Service excellence is something that I expect from the companies taking my money for the product or service I purchase from them. Yet, I think of countless interactions with vendors recently that cause me to wonder why companies have such difficulty getting it right.
At its core, the importance of delivering service excellence is fairly straightforward and easy to understand. Even easier is the clear financial ROI. A CEI survey found that 86% of buyers will pay more for a great customer experience, but only 1% felt most vendors measured up. Ouch.
Harder to understand are the obstacles getting in the way of creating the experiences that buyers say they’ll pay more to receive. Even if employees want to do the right thing personally, it is not unusual for corporate policies to tie their hands.
For the companies who are committed to improving service experiences, below I highlight seven reasons why making progress on a customer focused initiative inside your organization may not be working.
1.Tactics first. Sound familiar?
It is common for organizations to dive head first into their quest to improve customer focus without taking the time to determine if there is clear commitment from the CEO, evaluating how the functional departments currently work together or if there is the wherewithal to see the strategic implementation through to the end. It will be a long road ahead, possibly made even longer due to the size of the company.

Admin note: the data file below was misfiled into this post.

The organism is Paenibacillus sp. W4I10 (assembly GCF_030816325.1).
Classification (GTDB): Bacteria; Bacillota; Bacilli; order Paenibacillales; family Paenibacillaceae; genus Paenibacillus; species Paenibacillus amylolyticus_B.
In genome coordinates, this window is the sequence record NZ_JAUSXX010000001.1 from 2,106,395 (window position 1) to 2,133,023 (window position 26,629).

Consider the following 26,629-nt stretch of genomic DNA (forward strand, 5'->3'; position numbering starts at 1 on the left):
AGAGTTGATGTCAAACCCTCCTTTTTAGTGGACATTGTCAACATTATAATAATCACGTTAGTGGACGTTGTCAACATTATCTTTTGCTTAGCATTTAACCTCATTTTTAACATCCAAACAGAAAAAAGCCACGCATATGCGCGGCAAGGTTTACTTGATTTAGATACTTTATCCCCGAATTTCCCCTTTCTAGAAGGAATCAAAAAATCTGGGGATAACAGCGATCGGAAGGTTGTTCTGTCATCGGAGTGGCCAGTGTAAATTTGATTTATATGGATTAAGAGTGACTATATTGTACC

2. Lack of clarity from the CEO about creating one, holistic customer experience.
When the CEO says “put your focus on the customer”, what does that mean exactly? Everyone – beginning with his or her direct reports – will interpret the directive differently. The CEO says charge and before you know it, people scurry into tactical action. The problem is that when each department jumps straight to tactics, based on their interpretation of what “putting focus on the customer means”, it puts the cart before the horse and usually doesn’t end up leading to any meaningful improvement for customers.
3. No inter-departmental alignment that creates one company customer experience.
To create a company wide, holistic customer experience requires detailed investigation and analysis of how customer experience stacks up today. Until you know, it will be difficult, if not impossible, to craft a strategy designed to right the ship. In other words, do you know what it feels like to do business with your company?
For departments to be in alignment, you need to know that the CEO is as committed to the customer mission as they say they are. Before embarking on what could be a failing mission, ask questions to gain more clarity about their commitment to the customer and the overall initiative. This might feel uncomfortable. After all, who wants to put themselves in the hot seat questioning the CEO’s commitment to the mission? Discomfort aside, you need to know the CEO’s answers to these questions and maybe more:
- Are you clear about what you want accomplished?
- Can you define the differentiated value you want us to deliver to customers?
- Do you understand the scope of the work that will be required?
- What about the new skills that employees – any perhaps you – will need to make this work?
- Are you willing to commit company time, resources and budget to ensure success?
- Will you insist on patience from every person, in every department to see the work through?
- What about reliability in company operations? Are you prepared to hold everyone accountable to core goals and objectives?
- Are you ready to be relentless in insisting on strategic customer metrics to track how we are doing?
4. Talk is cheap. Customers still aren’t thought of as true assets to the business.